"What is Surrealism? It is a cuckoo's egg placed in a nest with René Magritte's knowledge." André Breton
You had better look twice! In the works of René Magritte, an absurd assembly of everyday objects appear on the canvas. The leading figure of the Belgian surrealists has a brilliant way of showing the viewer the phenomena of art, reality, perception and language. The artist’s subversive humour is thereby omnipresent, as in the silent movies that he produced with his friends.
The filmmaker Adrian Maben penetrates Magritte’s fantastic picture-puzzle world. He does this by merging pictures, childhood memories, objects from Magritte’s apartment in Brussels, old film clips and interviews to create a portrait of a unique artist and human being.
The house where artist Rene Magritte lived and worked was left untouched by his widow after his death in 1967, and it tells much about the man who found inspiration in everyday surroundings. Childhood experiences and the suicide of Magritte's mother are recalled by the artist himself in archive footage and he explains how this tragic event later inspired themes in his paintings.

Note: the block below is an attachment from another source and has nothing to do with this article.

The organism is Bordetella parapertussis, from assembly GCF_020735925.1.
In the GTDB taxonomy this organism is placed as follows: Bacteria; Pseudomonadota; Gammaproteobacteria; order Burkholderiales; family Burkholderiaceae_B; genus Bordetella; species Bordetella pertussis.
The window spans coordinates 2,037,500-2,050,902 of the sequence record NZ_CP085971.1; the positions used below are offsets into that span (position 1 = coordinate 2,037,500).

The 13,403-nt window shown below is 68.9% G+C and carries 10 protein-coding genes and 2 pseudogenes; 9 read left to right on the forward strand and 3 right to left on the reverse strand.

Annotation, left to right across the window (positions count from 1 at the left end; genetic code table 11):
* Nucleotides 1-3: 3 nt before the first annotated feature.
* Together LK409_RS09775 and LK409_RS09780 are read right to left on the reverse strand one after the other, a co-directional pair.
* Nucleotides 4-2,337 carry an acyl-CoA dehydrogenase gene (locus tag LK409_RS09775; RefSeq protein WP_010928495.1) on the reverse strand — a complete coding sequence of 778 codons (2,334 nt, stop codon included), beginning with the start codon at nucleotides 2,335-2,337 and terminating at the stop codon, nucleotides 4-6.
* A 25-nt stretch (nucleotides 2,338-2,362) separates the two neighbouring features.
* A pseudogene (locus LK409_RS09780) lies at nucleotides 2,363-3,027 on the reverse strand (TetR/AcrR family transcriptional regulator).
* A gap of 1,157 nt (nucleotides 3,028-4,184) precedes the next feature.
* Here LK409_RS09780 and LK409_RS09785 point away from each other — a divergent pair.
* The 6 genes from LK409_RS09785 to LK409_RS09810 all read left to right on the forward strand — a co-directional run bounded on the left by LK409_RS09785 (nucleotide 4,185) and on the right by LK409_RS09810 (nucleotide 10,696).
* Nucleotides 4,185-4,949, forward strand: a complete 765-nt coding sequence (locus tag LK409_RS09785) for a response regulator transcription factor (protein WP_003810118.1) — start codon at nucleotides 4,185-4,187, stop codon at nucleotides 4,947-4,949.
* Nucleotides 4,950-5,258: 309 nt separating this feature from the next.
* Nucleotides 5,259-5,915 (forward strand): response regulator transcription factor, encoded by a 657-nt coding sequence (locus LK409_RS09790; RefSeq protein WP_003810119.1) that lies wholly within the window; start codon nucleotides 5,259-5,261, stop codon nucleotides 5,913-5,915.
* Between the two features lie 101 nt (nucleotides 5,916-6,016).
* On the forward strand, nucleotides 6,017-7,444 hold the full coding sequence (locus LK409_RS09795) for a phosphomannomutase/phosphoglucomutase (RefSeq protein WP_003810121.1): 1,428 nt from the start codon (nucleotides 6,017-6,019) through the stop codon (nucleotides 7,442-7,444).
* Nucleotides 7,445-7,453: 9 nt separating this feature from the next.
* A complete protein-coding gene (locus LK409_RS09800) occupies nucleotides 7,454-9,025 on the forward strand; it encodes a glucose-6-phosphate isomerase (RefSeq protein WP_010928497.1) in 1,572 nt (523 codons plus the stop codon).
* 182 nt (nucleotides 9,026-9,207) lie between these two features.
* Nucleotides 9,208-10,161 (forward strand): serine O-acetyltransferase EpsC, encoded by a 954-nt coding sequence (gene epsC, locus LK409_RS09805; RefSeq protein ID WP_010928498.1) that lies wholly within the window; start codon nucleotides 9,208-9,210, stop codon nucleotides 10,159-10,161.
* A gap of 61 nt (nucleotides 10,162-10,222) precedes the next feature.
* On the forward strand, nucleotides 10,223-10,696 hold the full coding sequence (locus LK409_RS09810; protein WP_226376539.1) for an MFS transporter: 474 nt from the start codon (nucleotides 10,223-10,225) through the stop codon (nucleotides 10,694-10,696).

The film focuses on the recurring influences of certain objects and places in Magritte's art, his experimentation with futurism and his attraction to the work of de Chirico before discovering his own unique surrealist style.
Monsieur Magritte puts the "real" in surreal by enabling the viewer to see the world as the Belgian artist painted it. The filmmakers combine footage of places the artist lived (and was inspired by) with a black-and-white archival interview with Magritte and scenes from home-movie "films" the artist made for his own enjoyment.
The production strikes a nice balance between well-chosen biographical details and silence, at which time the dreamlike art is definitely allowed to speak for itself to the accompaniment of a fine soundtrack. "I want to breathe new light into ordinary things around us," Magritte says. While showing how the artist's life influenced his work, the makers of Magritte shed new light on the extraordinary.